Rubio also told Punchbowl News, “I don’t know why we’re doing this bill; there is no threat to his status in America. But I know a lot of gay people in Florida who are pissed off about gas prices.
Rubio is unaware that many conservatives, including three recent additions to the United States Supreme Court, said basically the same thing about Roe v. Wade. They called it an established law, which was never to be overturned.
And then it was.
During his failure 2016 presidential campaign, Rubio said the ruling was not settled law. He said that if elected, “I will appoint justices to the Supreme Court who will interpret the Constitution as it was originally constructed.”
So, Rubio should understand that LGBTQ+ people don’t have much faith in anything coming out of Washington right now.
This is all the more true since Justice Clarence Thomas suggested that the SCOTUS reconsider the federal law that legalized same-sex marriage.
Val Demingsthe Democrat trying to unseat Rubio, quickly pounced with a statement lambasting his remarks.
“It’s embarrassing that Senator Marco Rubio of Florida calls a bipartisan effort to protect the freedom to marry whoever you love a ‘dumb waste of time.’ I thought marrying the person you love was always a good thing,” she said.
“Marco Rubio has proven he has no interest in representing and fighting for all Floridians.”
Florida representatives voting against the bill include Gus Bilirakis, Vern Buchanan, Byron Donald, Neal Dun, Scott Franklin, Matt Gaetz, Bill Posey, John Rutherford, Greg Steube, and Daniel Webster.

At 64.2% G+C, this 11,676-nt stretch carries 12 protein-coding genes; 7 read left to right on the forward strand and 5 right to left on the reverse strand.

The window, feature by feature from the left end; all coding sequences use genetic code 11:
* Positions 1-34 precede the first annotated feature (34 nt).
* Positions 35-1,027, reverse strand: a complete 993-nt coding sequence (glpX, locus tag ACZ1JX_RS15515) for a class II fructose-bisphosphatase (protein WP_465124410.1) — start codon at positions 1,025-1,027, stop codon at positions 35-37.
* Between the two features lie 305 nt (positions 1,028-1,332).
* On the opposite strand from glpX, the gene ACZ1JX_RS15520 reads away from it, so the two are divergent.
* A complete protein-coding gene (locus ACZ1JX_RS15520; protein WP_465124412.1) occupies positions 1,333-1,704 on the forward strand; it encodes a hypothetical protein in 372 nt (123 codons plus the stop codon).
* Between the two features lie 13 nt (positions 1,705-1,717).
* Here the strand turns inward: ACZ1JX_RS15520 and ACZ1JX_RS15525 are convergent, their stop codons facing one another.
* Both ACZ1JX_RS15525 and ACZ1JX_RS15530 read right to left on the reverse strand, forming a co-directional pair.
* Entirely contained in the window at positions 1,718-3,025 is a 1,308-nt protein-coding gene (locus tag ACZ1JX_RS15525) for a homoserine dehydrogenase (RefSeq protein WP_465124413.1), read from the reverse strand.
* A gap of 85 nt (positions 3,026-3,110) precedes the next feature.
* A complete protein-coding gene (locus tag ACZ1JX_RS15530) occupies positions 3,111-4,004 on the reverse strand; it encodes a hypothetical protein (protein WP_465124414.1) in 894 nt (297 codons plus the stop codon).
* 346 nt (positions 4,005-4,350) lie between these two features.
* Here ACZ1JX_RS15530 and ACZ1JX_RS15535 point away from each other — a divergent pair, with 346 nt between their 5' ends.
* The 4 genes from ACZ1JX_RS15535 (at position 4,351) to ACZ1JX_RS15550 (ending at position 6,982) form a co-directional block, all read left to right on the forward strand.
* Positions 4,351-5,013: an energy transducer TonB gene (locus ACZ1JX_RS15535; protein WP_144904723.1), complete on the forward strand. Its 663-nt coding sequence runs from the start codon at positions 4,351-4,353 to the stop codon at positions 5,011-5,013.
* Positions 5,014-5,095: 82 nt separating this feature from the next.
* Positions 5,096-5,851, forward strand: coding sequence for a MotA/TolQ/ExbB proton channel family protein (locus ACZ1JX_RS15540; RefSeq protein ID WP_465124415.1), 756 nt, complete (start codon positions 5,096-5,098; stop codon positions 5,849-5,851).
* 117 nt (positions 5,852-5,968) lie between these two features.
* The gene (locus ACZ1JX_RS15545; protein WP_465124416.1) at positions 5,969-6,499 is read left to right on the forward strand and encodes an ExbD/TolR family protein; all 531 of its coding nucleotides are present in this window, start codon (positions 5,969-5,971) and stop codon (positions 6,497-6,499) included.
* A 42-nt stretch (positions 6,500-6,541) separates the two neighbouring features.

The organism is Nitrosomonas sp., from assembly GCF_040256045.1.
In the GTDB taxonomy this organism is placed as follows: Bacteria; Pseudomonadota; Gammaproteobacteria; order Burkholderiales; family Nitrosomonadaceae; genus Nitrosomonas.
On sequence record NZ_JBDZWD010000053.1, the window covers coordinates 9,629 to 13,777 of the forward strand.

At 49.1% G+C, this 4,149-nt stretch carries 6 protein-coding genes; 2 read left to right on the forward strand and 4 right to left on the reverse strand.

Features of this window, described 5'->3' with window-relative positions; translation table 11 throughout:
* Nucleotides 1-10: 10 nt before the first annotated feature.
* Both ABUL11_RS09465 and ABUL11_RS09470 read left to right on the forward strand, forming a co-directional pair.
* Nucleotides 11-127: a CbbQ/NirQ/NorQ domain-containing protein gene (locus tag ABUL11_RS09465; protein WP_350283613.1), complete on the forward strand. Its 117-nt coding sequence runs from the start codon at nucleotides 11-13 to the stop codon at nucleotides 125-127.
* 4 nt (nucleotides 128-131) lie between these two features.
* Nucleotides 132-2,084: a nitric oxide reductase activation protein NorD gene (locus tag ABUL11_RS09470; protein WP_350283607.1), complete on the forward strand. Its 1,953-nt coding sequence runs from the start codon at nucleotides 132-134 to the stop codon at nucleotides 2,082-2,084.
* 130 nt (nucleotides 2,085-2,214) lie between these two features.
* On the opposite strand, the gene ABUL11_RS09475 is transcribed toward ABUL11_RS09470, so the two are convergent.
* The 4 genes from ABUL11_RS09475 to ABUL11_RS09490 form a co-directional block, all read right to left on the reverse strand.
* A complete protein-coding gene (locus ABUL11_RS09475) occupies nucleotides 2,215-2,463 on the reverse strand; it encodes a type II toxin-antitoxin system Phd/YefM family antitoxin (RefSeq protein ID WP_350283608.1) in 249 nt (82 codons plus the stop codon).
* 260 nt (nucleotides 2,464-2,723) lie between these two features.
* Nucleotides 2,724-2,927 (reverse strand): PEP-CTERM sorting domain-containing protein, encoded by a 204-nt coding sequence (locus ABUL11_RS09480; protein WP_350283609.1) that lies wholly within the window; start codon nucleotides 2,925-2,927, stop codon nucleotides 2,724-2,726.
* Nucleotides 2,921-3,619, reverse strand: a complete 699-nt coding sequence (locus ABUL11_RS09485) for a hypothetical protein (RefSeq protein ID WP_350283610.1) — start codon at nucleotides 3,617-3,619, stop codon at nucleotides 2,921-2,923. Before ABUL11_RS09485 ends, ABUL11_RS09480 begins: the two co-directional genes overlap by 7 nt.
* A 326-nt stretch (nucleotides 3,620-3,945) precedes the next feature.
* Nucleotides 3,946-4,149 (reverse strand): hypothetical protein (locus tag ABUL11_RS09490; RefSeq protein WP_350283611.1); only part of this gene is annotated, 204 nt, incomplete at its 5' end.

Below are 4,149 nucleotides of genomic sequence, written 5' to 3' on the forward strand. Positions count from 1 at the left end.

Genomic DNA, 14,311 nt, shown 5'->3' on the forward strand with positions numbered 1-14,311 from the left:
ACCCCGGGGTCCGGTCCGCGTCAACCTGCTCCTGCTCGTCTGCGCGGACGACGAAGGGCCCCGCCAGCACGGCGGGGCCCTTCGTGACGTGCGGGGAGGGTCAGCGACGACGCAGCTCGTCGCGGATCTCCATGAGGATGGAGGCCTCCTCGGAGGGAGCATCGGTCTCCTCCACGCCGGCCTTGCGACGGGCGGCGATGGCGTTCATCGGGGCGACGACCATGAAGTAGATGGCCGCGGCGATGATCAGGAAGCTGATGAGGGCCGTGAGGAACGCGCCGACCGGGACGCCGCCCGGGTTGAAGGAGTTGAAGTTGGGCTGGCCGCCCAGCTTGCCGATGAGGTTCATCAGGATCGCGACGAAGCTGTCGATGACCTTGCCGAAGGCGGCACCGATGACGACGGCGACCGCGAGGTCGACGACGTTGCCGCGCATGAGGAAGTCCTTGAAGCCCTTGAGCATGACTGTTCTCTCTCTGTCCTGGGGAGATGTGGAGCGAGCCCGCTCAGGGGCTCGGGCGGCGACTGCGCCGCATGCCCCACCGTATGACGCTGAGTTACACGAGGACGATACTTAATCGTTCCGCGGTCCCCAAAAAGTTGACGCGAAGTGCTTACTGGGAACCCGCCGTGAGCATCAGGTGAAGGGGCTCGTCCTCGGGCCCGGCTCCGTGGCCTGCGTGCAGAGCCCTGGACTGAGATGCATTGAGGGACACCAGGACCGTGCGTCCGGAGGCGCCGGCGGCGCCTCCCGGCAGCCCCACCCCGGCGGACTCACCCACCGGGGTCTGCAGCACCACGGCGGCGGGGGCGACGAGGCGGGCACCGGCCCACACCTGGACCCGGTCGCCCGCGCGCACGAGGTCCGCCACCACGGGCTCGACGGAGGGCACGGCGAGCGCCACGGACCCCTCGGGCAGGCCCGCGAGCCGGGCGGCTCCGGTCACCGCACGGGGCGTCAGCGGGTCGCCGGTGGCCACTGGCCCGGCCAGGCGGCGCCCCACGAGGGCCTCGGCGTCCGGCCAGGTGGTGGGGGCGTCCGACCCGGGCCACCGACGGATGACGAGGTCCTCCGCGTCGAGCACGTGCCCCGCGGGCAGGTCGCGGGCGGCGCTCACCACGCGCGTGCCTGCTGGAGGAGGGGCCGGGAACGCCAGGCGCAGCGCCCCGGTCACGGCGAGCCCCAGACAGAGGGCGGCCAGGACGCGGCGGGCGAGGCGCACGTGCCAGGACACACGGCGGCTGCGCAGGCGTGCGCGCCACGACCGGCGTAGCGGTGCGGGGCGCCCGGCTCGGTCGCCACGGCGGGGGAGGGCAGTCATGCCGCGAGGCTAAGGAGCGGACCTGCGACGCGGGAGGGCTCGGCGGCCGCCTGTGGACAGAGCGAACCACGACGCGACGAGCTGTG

But to be fair, gas is too expensive these days.
The Biggest Loser: Florida Homeowners. Hurricane season is about to get real, and Florida’s beleaguered property insurance industry may have gotten worse just in time.
Demotech, the rating agency for insurance companies, is about to downgrade 17 property insurers in Florida. This could force landlords to pay much higher rates.
The downgrade could mean that Fannie Mae and Freddie Mac, which require mortgages to have minimum property insurance coverage, would not back those mortgages.
Is this a good time to remind everyone that incumbent Republican State Sen. Jeff Brandes sounded the alarm several months ago about this impending crisis?
DeSantis, instead, prioritized a cultural fight against Disney over LGBTQ issues. As time passed, the governor focused on banning critical race theory from schools, which was easy since schools don’t teach it.
Lawmakers finally passed what DeSantis called “the most significant reforms to Florida’s home insurance market in a generation.” Brandes, however, was skeptical.
He told the St. Pete Catalyst the new bill was “too little, too late”.
Tick, tick, tick.